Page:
Ronda Vuillemont-Smith, one of the leaders of the Tulsa-based tea party group called the 912 Project, which organized an Obamacare protest outside of a speech by Fallin, was defeated in a Republican primary by state Sen. Mike Mazzei.
State Rep. Glen Mulready, who carried legislation to establish a state health insurance marketplace in Oklahoma in 2011, was a top target of tea party activists and was challenged in the Republican primary in Tulsa by Darren Gantz, who worked with Tackett in Oklahomans for Liberty.
Gantz got less than 38 percent of the vote and raised about $31,000, with much of that coming from groups of trial lawyers opposed to tort reform.
Mulready raised about $74,000 for the primary, with financial support from medical and insurance groups, among others.
Tackett ran for a state House seat as a Republican and got 46 percent of the vote against Democrat Wade Rousselot, who received financial backing from a wide range of interest groups, many of which typically support Republicans.
Tackett and other tea party activists accused Fallin of helping Rousselot, of Wagoner, by allowing him to use a picture of the governor in his campaign materials.
Northrup, Fallin's chief of staff, seemed to cheer Tackett's defeat, even though he lost to a Democrat. Northrup referenced the race in an email after the election last year while noting that Tackett had confused Medicare and Medicaid in a blog posting.
“And nice to know we didn't elect someone who doesn't know the difference between medicare and medicaid for petes sake!!!!” Northrup wrote.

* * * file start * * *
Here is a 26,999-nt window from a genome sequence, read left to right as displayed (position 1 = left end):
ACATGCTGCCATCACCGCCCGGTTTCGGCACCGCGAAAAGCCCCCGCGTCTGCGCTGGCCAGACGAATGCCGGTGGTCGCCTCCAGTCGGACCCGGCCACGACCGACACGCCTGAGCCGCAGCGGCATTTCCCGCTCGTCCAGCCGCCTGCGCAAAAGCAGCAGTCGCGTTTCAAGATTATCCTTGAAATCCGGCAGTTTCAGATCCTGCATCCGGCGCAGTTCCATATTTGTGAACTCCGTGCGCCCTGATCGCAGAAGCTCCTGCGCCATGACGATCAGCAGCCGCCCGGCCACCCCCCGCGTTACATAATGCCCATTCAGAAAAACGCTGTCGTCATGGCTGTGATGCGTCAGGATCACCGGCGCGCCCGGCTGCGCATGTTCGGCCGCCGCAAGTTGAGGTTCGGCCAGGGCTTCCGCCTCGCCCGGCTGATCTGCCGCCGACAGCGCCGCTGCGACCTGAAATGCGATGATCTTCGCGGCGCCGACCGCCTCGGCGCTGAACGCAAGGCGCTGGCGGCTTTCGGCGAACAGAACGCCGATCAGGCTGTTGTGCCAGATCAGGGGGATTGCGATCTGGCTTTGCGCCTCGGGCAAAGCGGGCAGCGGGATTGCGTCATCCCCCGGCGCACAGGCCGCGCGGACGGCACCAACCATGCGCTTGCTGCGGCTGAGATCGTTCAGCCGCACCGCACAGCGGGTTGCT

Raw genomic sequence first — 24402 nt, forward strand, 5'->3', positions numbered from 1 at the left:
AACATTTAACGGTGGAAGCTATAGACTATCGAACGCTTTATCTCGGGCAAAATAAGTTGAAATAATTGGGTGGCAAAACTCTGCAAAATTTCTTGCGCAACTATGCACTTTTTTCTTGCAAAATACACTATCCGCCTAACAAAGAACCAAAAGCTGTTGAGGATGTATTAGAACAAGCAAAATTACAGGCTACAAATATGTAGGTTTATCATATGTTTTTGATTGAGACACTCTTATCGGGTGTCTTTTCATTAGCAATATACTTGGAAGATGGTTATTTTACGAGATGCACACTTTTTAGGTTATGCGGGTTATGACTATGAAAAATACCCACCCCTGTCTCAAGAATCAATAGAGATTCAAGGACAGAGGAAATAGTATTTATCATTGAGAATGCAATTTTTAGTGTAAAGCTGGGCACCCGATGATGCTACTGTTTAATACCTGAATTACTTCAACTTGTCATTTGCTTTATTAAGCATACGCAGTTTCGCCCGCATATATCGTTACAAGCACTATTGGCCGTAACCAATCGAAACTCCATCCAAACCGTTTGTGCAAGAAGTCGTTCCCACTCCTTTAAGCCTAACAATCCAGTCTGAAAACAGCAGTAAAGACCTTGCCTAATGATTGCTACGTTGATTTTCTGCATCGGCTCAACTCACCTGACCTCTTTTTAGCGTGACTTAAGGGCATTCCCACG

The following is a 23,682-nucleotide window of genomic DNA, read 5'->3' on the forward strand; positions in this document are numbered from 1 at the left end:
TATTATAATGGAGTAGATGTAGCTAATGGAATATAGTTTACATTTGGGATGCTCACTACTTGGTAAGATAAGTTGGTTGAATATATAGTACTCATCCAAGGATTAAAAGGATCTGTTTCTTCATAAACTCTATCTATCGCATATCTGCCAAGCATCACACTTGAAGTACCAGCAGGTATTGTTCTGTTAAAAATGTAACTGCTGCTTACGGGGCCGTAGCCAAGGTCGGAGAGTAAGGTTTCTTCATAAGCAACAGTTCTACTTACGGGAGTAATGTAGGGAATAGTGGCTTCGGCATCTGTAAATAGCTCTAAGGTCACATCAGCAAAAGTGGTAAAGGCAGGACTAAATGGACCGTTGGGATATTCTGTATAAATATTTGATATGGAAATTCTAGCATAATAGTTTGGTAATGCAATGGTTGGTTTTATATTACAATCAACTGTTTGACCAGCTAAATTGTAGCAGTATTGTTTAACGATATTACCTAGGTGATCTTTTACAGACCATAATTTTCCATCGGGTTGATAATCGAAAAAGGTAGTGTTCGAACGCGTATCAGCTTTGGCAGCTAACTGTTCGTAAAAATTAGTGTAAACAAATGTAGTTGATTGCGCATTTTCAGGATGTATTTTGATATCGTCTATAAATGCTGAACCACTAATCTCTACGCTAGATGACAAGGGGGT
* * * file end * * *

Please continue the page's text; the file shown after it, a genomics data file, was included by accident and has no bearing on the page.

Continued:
In November, Gerhart tried to rally his email following to call Fallin's office before she made decisions on whether to expand Medicaid or establish a health insurance exchange.
“Tell her that Medicaid shouldn't be expanded and that any form of Health Insurance Exchange will be a personal slap in your face that will be remembered come election time in 2014,” he wrote.
According to his own newsletters, which were emailed regularly to the governor's office and were among the 50,000 health care related documents released by the governor's office two weeks ago, Gerhart relished — and possibly embellished — his in-your-face tactics.
In a newsletter from April 2012 emailed to Fallin's aide Altshuler, Gerhart said he had confronted state Treasurer Ken Miller at the state Capitol about Miller's position as co-chairman of Mitt Romney's presidential campaign in Oklahoma.
“Miller had stepped up to be a Co Chair for the Romney campaign but quickly dropped out of sight after I collared him in the hallway of the Capitol on opening day of the legislative session. All it took was to remind him that he would be ripping the scab off what he and I had going back in 2010 and that the Ron Paul activists were itching to bring out the KenMillerLied.com signs…”
Gerhart was referring to an effort alleging Miller backed tax increases as a legislator, a charge Miller denied.
Miller's spokesman, Tim Allen, said last week that the treasurer recalled a brief conversation with Gerhart about their roles in the presidential race but didn't remember it being confrontational. Moreover, Allen said, Miller maintained an active role in Romney's campaign.